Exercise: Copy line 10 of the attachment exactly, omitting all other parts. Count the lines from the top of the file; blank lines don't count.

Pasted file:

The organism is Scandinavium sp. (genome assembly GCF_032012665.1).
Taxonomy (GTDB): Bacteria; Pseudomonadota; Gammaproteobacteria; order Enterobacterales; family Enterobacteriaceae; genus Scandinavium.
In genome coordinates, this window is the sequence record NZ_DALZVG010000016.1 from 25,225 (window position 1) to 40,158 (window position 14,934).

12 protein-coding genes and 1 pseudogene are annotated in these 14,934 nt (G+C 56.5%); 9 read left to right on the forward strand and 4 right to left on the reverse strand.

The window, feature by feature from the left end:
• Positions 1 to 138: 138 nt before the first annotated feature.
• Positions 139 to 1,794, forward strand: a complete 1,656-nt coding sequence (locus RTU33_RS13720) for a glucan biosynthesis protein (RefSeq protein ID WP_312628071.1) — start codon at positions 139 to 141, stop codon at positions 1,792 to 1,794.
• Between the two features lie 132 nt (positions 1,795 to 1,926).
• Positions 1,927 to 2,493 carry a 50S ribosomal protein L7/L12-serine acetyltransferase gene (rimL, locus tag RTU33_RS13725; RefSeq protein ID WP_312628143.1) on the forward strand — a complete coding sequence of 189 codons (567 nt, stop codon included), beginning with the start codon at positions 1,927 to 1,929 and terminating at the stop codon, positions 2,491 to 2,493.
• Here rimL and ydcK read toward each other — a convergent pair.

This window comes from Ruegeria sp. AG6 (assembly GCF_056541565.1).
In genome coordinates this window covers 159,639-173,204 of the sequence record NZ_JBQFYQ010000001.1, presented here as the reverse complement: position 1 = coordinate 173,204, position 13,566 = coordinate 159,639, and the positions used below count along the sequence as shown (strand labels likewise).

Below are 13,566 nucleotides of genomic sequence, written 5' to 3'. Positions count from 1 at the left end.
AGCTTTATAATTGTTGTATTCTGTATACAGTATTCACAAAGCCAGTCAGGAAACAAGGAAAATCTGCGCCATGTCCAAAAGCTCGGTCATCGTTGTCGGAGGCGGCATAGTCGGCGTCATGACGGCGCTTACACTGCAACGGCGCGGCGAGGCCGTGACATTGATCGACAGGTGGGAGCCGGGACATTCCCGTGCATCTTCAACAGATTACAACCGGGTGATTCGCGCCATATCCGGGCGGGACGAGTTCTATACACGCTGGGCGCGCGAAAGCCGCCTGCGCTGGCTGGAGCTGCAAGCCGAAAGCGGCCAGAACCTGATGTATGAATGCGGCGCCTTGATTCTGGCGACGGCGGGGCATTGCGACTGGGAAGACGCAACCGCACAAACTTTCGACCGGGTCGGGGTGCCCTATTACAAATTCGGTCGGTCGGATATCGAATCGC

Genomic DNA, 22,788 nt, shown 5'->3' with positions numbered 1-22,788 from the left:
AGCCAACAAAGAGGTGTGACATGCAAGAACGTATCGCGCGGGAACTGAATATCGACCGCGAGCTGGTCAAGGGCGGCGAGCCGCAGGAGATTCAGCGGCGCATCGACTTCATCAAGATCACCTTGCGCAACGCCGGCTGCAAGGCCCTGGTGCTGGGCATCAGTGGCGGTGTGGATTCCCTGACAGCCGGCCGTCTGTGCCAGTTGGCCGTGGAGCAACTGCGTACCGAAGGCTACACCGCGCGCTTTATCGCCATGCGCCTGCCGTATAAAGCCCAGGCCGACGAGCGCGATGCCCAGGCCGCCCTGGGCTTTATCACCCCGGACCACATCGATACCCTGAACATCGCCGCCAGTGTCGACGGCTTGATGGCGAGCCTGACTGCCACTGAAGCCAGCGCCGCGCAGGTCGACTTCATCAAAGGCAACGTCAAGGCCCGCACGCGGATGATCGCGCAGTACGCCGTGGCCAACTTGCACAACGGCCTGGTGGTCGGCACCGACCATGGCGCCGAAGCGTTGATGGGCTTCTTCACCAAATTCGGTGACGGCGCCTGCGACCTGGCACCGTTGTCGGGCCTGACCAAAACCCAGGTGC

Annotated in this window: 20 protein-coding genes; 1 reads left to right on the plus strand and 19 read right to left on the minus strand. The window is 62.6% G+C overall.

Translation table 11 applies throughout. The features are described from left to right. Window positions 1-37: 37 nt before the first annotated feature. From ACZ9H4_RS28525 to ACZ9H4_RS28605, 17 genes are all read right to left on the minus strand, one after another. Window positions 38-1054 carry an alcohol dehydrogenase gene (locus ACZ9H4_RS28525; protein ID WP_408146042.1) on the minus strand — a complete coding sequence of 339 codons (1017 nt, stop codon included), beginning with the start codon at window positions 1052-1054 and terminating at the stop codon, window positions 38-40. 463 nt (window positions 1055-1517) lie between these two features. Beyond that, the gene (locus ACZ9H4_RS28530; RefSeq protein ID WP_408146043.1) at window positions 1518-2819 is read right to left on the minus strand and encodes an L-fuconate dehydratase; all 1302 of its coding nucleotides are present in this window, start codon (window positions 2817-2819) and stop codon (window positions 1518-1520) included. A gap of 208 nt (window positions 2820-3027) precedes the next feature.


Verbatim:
• Here rimL and ydcK read toward each other — a convergent pair.